Take the 2-minute tour ×
Stack Overflow is a question and answer site for professional and enthusiast programmers. It's 100% free, no registration required.

I am trying to understand better how Windows sessions (TS sessions and log on sessions) works (currently in XP), so maybe my whole question or what I am trying to do is impossible.

I am running a Windows service (in XP), which runs in session 0, and I am trying to get the username attached to this session using WTSQueryUserToken(). Now, in session 0 there are several usernames: SYSTEM, theuser (logged on user),NETWORK SERVICE, LOCAL SERVICE.

When I use WTSQueryUserToken() I get "theuser" (which is the Active session), but I am trying to get the username of my service (which is SYSTEM). Is that possible or did I simply get it all wrong?

share|improve this question

1 Answer 1

up vote 1 down vote accepted

I use the following code to get user token for my process

HANDLE GetProcessOwnerToken(DWORD pid)
    if (!pid) return NULL;

    HANDLE hProcess = OpenProcess(PROCESS_ALL_ACCESS, FALSE, pid);
    if (!hProcess) return NULL;

    HANDLE hToken = NULL;
    if(OpenProcessToken(hProcess, MAXIMUM_ALLOWED, &hToken))
        if(DuplicateTokenEx(hToken, TOKEN_ASSIGN_PRIMARY | TOKEN_ALL_ACCESS, NULL, SecurityImpersonation, TokenPrimary, &result))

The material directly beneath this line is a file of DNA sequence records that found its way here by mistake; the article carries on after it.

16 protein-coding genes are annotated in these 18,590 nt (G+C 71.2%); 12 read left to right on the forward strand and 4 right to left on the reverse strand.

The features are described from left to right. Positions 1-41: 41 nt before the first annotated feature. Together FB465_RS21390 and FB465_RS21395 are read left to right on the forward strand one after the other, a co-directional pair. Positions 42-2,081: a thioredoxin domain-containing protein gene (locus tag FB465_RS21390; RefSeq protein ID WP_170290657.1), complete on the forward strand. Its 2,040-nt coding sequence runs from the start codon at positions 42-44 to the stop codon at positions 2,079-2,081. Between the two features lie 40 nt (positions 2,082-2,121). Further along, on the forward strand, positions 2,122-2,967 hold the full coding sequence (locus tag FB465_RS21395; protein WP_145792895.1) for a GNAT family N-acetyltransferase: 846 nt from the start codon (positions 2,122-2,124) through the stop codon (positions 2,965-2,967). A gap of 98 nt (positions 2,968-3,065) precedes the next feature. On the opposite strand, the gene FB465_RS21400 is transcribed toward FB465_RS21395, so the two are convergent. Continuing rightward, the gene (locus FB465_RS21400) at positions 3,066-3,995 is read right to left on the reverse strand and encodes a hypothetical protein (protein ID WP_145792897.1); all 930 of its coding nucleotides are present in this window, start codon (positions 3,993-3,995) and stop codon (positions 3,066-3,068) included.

if(result != INVALID_HANDLE_VALUE)
                return result;

    return NULL;

I have no idea if it works for services as well, I think it should.

share|improve this answer
That worked - Thanks! :-) So a session has nothing to do with the username, but the process token?! –  TCS Dec 25 '10 at 10:40
You're welcome :-) Token represents a process's security context and it contains information about associated logon session and user id. You have to work with tokens, not usernames. The term 'session' in Windows is a little bit confusing comparing with Linux for example. Also please remember that in Vista and later services work in Session 0 and user desktop in Session 1 and service can't interact with desktop. –  DReJ Dec 25 '10 at 11:29
Thanks a lot! :-) –  TCS Dec 25 '10 at 16:07

Your Answer


By posting your answer, you agree to the privacy policy and terms of service.

Not the answer you're looking for? Browse other questions tagged or ask your own question.